Resolutions and why they fail

All the rest, drop out somewhere in between this new year and the next.
Image for representation purpose
Image for representation purpose

HYDERABAD: When I decided, to be with the times, and write about resolutions, I started my search for information on Google. Well here’s the story. Apparently, 4,000 years ago, the Babylonians who celebrated the new year in March, would make promises to the gods for the new year. And since then this concept of a  resolution for a new year evolved. Did I just say evolved? oops sorry... no evolving happened there, and nothing has really changed for us humans.

Over time, the pressure to make resolutions, and the guilt of not following them, has transcended culture and geographic distribution.

Children, adults, and the elderly alike, make and break resolutions. The article I was reading went on to state that less than 25% of people stick to their resolutions till the end of January. As many as 48% of people drop out in the first week and less than 8% of people actually follow through with their resolutions. All the rest, drop out somewhere in between this new year and the next.

Now given this rather discouraging statistic, the next discussion would be on why we make resolutions, only to break them, time and again, year after year?

‘I want to lose 15 kilogrammes of weight.’ Yes! Achievable... then, there comes the catch.’ I want to lose 15 kilos in 30 days!’ Not just difficult, but also unattainable. Then starts the process of unhealthy diets, starvation, food fads, unhealthy lifestyles and prohibitive amounts of exercise. And then one gets so tired... that one breaks the resolution and spends the rest of January, and a good part of the year feeling anxious, sheepish, guilty, miserable and despising oneself for failing. If this person had said ‘I want to lose 15 kilogrammes in six months’, it would have probably unfolded a journey of discipline, realistic expectations, and some level of success.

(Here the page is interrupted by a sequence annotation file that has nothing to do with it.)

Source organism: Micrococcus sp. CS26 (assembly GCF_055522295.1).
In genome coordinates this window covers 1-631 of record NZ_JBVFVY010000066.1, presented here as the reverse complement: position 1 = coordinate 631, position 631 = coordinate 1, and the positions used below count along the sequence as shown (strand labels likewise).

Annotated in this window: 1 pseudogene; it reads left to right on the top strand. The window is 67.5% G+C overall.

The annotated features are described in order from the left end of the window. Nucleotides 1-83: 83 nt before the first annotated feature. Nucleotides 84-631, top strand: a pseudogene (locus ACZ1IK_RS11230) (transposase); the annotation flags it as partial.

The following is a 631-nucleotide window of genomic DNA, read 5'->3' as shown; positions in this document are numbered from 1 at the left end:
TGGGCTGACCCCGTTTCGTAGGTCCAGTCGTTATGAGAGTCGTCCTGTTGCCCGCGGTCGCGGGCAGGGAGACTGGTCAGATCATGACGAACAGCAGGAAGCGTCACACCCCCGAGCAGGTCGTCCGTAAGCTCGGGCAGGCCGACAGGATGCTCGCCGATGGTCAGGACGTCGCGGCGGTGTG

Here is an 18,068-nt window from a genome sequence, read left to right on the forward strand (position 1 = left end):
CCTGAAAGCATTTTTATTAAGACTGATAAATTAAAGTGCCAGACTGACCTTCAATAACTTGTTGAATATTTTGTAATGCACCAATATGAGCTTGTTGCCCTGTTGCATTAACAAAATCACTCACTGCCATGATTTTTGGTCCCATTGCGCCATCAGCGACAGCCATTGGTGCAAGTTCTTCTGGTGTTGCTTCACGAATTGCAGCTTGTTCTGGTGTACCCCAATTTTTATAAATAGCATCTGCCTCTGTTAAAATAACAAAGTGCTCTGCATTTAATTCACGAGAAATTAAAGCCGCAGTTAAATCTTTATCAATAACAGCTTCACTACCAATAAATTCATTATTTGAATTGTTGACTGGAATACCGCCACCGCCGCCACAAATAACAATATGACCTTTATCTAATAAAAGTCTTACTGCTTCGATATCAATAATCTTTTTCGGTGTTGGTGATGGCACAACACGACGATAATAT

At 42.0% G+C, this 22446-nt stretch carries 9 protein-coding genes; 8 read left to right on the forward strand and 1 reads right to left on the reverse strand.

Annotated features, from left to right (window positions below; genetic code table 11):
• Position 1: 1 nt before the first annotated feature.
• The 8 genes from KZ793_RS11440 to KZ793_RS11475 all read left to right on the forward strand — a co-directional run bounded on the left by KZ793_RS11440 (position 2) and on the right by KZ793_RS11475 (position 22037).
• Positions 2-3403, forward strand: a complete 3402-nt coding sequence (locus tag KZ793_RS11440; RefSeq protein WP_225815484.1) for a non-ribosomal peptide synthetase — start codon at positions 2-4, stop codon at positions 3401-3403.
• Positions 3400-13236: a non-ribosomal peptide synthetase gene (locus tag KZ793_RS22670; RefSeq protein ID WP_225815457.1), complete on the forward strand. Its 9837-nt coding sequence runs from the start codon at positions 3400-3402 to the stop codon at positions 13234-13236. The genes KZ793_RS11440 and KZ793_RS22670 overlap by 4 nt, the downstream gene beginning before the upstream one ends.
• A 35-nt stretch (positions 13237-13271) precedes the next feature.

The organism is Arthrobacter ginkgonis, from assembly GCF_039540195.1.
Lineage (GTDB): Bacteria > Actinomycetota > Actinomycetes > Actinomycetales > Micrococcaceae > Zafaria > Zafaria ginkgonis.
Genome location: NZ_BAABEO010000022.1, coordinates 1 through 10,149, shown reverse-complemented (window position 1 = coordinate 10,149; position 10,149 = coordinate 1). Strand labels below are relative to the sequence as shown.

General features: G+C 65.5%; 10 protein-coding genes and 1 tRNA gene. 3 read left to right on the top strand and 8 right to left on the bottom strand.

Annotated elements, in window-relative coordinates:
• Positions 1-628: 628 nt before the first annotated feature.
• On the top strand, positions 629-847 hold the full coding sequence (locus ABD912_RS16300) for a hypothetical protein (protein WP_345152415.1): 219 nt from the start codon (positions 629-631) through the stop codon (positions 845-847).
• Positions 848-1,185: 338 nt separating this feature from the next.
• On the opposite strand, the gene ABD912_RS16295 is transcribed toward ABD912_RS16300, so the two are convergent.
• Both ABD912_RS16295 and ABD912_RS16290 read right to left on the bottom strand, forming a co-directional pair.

So I ask you to think... are resolutions more about attaining difficult goals or about a healthy journey and attitude towards a process of gentle change?

So how must our resolutions be in order to avoid giving them up?
I don’t claim any great success in my own resolutions, I have failed too at times, many times in fact, but here is some things that worked for me and I hope they make sense to you too.

  •  Keep them small and in stages. Yes! Please dream big, but keep your resolutions simple and have a clear goal plan that is attainable.
  •  Understand that there may be pitfalls, delays, and failures. Keep only the big picture in mind and not the little failures.
  • When goals are broken up into little pieces, the chances of success add more and one takes pride in the smaller goals attained.
  •  Practice discipline (the hardest thing to do) without being too hard on yourself. Forgive yourself if you fail at times. Take a deep breath, rest, and start afresh.
  •  Understand that your game plan may need to be altered or modified at times. It is not a sign of failure, it just means you are realigning and perfecting your plans, and that’s perfectly okay.
  •  Don’t make excuses. ‘I really want to but I’m so busy’, ‘I really have no time’, ‘I’m just caught up with other things’, ‘I have other responsibilities you know’, start now! You really can’t get into your personal ‘Hall of Fame’ unless you start.
  •  Lastly, please remember, personal discipline is what will drag you to the finish line. Celebrate, you made it. Doesn’t matter if reaching there took longer than expected, or was harder than anticipated, or if even the complete goal was not reached, celebrate! You did it! And that’s what matters.

 And for all those of us who did not achieve our resolutions well, there’s always next year.

(The author is a mental health professional and psychotherapist at Dhrithi Wellness Clinic)

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